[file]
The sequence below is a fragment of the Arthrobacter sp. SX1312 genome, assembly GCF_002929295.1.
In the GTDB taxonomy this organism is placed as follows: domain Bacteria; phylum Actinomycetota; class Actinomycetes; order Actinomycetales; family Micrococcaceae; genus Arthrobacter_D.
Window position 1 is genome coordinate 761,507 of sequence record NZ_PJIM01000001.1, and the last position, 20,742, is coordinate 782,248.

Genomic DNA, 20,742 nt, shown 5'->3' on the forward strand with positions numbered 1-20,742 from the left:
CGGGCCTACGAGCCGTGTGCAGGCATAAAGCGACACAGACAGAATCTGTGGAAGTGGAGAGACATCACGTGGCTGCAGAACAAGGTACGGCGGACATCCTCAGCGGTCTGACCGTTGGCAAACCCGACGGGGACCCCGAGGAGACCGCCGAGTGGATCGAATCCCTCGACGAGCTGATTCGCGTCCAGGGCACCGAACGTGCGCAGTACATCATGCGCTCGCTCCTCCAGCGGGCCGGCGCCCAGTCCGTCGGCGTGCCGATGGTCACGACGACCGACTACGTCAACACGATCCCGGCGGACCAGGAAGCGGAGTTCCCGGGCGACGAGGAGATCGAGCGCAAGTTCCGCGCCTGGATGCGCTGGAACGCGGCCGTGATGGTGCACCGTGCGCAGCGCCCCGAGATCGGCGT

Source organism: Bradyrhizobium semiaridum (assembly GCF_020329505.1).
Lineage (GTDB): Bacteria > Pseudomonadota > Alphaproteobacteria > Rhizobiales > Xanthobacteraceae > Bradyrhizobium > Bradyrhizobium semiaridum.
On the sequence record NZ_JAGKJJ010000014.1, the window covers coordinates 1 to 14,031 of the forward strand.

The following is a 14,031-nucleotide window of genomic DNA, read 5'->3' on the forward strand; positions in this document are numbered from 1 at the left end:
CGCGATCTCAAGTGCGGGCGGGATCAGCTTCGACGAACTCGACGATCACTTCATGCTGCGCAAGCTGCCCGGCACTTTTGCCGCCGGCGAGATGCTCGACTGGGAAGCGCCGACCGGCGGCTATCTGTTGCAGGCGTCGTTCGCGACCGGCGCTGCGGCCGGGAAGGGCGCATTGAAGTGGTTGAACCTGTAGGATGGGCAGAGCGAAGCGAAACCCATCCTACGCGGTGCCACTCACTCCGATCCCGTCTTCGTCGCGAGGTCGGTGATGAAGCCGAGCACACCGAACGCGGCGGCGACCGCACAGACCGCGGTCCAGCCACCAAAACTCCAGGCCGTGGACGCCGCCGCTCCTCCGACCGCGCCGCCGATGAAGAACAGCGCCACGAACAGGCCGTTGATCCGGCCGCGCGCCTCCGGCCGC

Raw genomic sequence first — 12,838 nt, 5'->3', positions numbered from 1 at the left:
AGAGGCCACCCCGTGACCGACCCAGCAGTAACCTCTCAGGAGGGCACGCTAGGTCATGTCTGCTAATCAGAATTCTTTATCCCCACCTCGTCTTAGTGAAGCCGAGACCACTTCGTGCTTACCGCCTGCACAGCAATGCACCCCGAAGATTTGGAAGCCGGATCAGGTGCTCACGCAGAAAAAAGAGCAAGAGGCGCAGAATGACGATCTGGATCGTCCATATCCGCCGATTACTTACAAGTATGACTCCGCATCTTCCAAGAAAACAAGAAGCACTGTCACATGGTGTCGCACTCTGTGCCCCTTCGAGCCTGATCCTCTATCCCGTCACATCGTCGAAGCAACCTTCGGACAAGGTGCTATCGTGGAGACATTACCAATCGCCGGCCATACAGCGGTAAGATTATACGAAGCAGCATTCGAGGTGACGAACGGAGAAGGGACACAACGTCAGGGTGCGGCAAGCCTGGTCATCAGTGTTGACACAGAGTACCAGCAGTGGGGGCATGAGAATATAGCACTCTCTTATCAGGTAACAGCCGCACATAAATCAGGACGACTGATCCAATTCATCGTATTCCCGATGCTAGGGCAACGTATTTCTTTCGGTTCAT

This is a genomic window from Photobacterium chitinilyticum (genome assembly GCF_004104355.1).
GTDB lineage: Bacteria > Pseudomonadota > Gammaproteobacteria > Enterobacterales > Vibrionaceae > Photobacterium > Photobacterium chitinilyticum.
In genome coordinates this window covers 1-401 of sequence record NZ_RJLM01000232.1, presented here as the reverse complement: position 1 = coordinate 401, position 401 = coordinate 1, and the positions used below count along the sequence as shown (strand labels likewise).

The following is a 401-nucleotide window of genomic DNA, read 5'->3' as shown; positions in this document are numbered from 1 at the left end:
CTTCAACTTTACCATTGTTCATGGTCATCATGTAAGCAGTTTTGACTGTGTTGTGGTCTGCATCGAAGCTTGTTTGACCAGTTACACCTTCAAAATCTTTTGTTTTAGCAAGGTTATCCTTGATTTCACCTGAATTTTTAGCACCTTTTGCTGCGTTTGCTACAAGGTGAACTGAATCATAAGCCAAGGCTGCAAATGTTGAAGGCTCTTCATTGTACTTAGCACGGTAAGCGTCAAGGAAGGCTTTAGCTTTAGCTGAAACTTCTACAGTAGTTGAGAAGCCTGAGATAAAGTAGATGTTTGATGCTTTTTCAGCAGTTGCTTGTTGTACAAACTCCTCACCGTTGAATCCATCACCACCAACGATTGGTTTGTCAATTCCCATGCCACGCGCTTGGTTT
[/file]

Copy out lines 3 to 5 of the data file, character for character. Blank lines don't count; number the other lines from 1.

Window position 1 is genome coordinate 761,507 of sequence record NZ_PJIM01000001.1, and the last position, 20,742, is coordinate 782,248.

Genomic DNA, 20,742 nt, shown 5'->3' on the forward strand with positions numbered 1-20,742 from the left:
CGGGCCTACGAGCCGTGTGCAGGCATAAAGCGACACAGACAGAATCTGTGGAAGTGGAGAGACATCACGTGGCTGCAGAACAAGGTACGGCGGACATCCTCAGCGGTCTGACCGTTGGCAAACCCGACGGGGACCCCGAGGAGACCGCCGAGTGGATCGAATCCCTCGACGAGCTGATTCGCGTCCAGGGCACCGAACGTGCGCAGTACATCATGCGCTCGCTCCTCCAGCGGGCCGGCGCCCAGTCCGTCGGCGTGCCGATGGTCACGACGACCGACTACGTCAACACGATCCCGGCGGACCAGGAAGCGGAGTTCCCGGGCGACGAGGAGATCGAGCGCAAGTTCCGCGCCTGGATGCGCTGGAACGCGGCCGTGATGGTGCACCGTGCGCAGCGCCCCGAGATCGGCGT